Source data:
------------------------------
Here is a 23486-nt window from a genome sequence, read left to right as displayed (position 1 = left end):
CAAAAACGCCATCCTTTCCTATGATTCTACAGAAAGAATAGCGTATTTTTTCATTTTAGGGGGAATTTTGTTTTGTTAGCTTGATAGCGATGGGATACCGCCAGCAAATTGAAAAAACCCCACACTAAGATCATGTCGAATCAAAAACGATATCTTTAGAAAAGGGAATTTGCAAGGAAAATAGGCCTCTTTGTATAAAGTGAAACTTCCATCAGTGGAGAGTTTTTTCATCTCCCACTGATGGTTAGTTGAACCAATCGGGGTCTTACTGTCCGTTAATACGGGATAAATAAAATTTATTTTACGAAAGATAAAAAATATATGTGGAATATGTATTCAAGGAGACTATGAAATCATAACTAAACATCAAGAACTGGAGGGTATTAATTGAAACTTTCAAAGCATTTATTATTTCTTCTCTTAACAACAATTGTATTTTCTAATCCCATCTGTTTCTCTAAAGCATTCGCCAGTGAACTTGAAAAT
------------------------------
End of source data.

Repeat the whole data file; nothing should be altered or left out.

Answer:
Here is a 23486-nt window from a genome sequence, read left to right as displayed (position 1 = left end):
CAAAAACGCCATCCTTTCCTATGATTCTACAGAAAGAATAGCGTATTTTTTCATTTTAGGGGGAATTTTGTTTTGTTAGCTTGATAGCGATGGGATACCGCCAGCAAATTGAAAAAACCCCACACTAAGATCATGTCGAATCAAAAACGATATCTTTAGAAAAGGGAATTTGCAAGGAAAATAGGCCTCTTTGTATAAAGTGAAACTTCCATCAGTGGAGAGTTTTTTCATCTCCCACTGATGGTTAGTTGAACCAATCGGGGTCTTACTGTCCGTTAATACGGGATAAATAAAATTTATTTTACGAAAGATAAAAAATATATGTGGAATATGTATTCAAGGAGACTATGAAATCATAACTAAACATCAAGAACTGGAGGGTATTAATTGAAACTTTCAAAGCATTTATTATTTCTTCTCTTAACAACAATTGTATTTTCTAATCCCATCTGTTTCTCTAAAGCATTCGCCAGTGAACTTGAAAAT